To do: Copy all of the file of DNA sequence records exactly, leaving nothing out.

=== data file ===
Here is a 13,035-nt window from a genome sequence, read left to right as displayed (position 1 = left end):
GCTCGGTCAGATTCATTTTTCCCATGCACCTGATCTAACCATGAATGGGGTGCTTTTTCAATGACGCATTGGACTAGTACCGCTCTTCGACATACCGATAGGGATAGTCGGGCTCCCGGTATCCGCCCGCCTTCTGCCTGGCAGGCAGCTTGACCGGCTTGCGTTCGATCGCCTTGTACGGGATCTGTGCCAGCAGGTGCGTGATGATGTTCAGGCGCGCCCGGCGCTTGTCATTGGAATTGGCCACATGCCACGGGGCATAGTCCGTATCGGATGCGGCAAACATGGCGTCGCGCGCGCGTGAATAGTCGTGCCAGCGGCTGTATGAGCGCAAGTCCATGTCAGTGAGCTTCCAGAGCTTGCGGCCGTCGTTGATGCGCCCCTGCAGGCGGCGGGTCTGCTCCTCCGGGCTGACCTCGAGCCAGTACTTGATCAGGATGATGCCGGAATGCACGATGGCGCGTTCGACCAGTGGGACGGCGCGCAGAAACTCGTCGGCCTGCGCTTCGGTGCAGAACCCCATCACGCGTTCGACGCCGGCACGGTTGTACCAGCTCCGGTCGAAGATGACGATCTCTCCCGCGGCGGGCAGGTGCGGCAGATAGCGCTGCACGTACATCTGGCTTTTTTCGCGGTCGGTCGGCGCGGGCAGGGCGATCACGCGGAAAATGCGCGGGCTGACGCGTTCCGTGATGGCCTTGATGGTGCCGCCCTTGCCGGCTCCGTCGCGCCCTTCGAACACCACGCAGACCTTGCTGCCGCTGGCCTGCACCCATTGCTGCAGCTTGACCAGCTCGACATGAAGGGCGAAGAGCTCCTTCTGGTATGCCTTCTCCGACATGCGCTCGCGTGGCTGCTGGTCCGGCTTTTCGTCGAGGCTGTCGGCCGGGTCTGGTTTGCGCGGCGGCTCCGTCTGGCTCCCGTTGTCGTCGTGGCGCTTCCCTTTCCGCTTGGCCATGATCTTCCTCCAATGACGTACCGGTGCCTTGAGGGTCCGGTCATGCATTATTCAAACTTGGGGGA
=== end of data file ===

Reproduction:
Here is a 13,035-nt window from a genome sequence, read left to right as displayed (position 1 = left end):
GCTCGGTCAGATTCATTTTTCCCATGCACCTGATCTAACCATGAATGGGGTGCTTTTTCAATGACGCATTGGACTAGTACCGCTCTTCGACATACCGATAGGGATAGTCGGGCTCCCGGTATCCGCCCGCCTTCTGCCTGGCAGGCAGCTTGACCGGCTTGCGTTCGATCGCCTTGTACGGGATCTGTGCCAGCAGGTGCGTGATGATGTTCAGGCGCGCCCGGCGCTTGTCATTGGAATTGGCCACATGCCACGGGGCATAGTCCGTATCGGATGCGGCAAACATGGCGTCGCGCGCGCGTGAATAGTCGTGCCAGCGGCTGTATGAGCGCAAGTCCATGTCAGTGAGCTTCCAGAGCTTGCGGCCGTCGTTGATGCGCCCCTGCAGGCGGCGGGTCTGCTCCTCCGGGCTGACCTCGAGCCAGTACTTGATCAGGATGATGCCGGAATGCACGATGGCGCGTTCGACCAGTGGGACGGCGCGCAGAAACTCGTCGGCCTGCGCTTCGGTGCAGAACCCCATCACGCGTTCGACGCCGGCACGGTTGTACCAGCTCCGGTCGAAGATGACGATCTCTCCCGCGGCGGGCAGGTGCGGCAGATAGCGCTGCACGTACATCTGGCTTTTTTCGCGGTCGGTCGGCGCGGGCAGGGCGATCACGCGGAAAATGCGCGGGCTGACGCGTTCCGTGATGGCCTTGATGGTGCCGCCCTTGCCGGCTCCGTCGCGCCCTTCGAACACCACGCAGACCTTGCTGCCGCTGGCCTGCACCCATTGCTGCAGCTTGACCAGCTCGACATGAAGGGCGAAGAGCTCCTTCTGGTATGCCTTCTCCGACATGCGCTCGCGTGGCTGCTGGTCCGGCTTTTCGTCGAGGCTGTCGGCCGGGTCTGGTTTGCGCGGCGGCTCCGTCTGGCTCCCGTTGTCGTCGTGGCGCTTCCCTTTCCGCTTGGCCATGATCTTCCTCCAATGACGTACCGGTGCCTTGAGGGTCCGGTCATGCATTATTCAAACTTGGGGGA